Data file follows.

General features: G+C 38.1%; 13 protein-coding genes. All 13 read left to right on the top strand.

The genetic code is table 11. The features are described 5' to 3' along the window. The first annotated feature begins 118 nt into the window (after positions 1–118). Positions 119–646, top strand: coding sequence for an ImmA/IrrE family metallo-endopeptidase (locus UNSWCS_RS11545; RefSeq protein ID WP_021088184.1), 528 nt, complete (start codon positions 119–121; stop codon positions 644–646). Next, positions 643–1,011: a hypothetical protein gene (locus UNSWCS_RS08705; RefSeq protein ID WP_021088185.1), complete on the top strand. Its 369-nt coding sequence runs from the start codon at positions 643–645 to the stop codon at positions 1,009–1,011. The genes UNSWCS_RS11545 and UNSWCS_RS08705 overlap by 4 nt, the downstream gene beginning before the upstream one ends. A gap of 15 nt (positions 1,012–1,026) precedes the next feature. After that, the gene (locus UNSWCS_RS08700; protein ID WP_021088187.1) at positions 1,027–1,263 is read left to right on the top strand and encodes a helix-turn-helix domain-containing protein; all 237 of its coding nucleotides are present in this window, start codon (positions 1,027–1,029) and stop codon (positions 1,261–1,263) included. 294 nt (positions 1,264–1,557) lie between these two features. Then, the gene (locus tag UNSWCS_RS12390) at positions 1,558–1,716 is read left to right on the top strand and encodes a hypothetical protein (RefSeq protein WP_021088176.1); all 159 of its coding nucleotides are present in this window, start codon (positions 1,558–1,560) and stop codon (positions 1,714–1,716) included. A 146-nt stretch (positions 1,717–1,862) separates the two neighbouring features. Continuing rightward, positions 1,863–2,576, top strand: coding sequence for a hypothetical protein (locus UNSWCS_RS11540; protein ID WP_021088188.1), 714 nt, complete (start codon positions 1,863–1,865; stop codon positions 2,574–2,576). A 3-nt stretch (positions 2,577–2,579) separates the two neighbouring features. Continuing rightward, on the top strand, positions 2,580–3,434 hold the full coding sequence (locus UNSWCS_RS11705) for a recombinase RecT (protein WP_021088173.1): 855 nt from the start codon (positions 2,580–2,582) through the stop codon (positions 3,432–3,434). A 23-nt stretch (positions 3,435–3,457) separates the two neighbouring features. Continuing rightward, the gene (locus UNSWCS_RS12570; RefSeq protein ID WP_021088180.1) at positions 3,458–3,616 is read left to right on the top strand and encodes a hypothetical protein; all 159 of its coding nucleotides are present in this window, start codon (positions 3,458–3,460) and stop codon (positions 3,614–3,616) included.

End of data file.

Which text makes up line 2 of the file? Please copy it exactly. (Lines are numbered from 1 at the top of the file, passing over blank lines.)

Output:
The genetic code is table 11. The features are described 5' to 3' along the window. The first annotated feature begins 118 nt into the window (after positions 1–118). Positions 119–646, top strand: coding sequence for an ImmA/IrrE family metallo-endopeptidase (locus UNSWCS_RS11545; RefSeq protein ID WP_021088184.1), 528 nt, complete (start codon positions 119–121; stop codon positions 644–646). Next, positions 643–1,011: a hypothetical protein gene (locus UNSWCS_RS08705; RefSeq protein ID WP_021088185.1), complete on the top strand. Its 369-nt coding sequence runs from the start codon at positions 643–645 to the stop codon at positions 1,009–1,011. The genes UNSWCS_RS11545 and UNSWCS_RS08705 overlap by 4 nt, the downstream gene beginning before the upstream one ends. A gap of 15 nt (positions 1,012–1,026) precedes the next feature. After that, the gene (locus UNSWCS_RS08700; protein ID WP_021088187.1) at positions 1,027–1,263 is read left to right on the top strand and encodes a helix-turn-helix domain-containing protein; all 237 of its coding nucleotides are present in this window, start codon (positions 1,027–1,029) and stop codon (positions 1,261–1,263) included. 294 nt (positions 1,264–1,557) lie between these two features. Then, the gene (locus tag UNSWCS_RS12390) at positions 1,558–1,716 is read left to right on the top strand and encodes a hypothetical protein (RefSeq protein WP_021088176.1); all 159 of its coding nucleotides are present in this window, start codon (positions 1,558–1,560) and stop codon (positions 1,714–1,716) included. A 146-nt stretch (positions 1,717–1,862) separates the two neighbouring features. Continuing rightward, positions 1,863–2,576, top strand: coding sequence for a hypothetical protein (locus UNSWCS_RS11540; protein ID WP_021088188.1), 714 nt, complete (start codon positions 1,863–1,865; stop codon positions 2,574–2,576). A 3-nt stretch (positions 2,577–2,579) separates the two neighbouring features. Continuing rightward, on the top strand, positions 2,580–3,434 hold the full coding sequence (locus UNSWCS_RS11705) for a recombinase RecT (protein WP_021088173.1): 855 nt from the start codon (positions 2,580–2,582) through the stop codon (positions 3,432–3,434). A 23-nt stretch (positions 3,435–3,457) separates the two neighbouring features. Continuing rightward, the gene (locus UNSWCS_RS12570; RefSeq protein ID WP_021088180.1) at positions 3,458–3,616 is read left to right on the top strand and encodes a hypothetical protein; all 159 of its coding nucleotides are present in this window, start codon (positions 3,458–3,460) and stop codon (positions 3,614–3,616) included.